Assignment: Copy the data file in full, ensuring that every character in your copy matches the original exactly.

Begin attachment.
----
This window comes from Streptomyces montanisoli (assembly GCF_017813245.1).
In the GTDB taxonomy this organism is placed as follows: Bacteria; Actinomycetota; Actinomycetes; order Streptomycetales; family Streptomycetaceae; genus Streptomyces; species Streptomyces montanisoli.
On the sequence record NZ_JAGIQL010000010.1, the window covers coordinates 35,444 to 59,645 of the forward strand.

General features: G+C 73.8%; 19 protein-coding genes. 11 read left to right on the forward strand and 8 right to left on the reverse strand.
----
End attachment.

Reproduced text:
This window comes from Streptomyces montanisoli (assembly GCF_017813245.1).
In the GTDB taxonomy this organism is placed as follows: Bacteria; Actinomycetota; Actinomycetes; order Streptomycetales; family Streptomycetaceae; genus Streptomyces; species Streptomyces montanisoli.
On the sequence record NZ_JAGIQL010000010.1, the window covers coordinates 35,444 to 59,645 of the forward strand.

General features: G+C 73.8%; 19 protein-coding genes. 11 read left to right on the forward strand and 8 right to left on the reverse strand.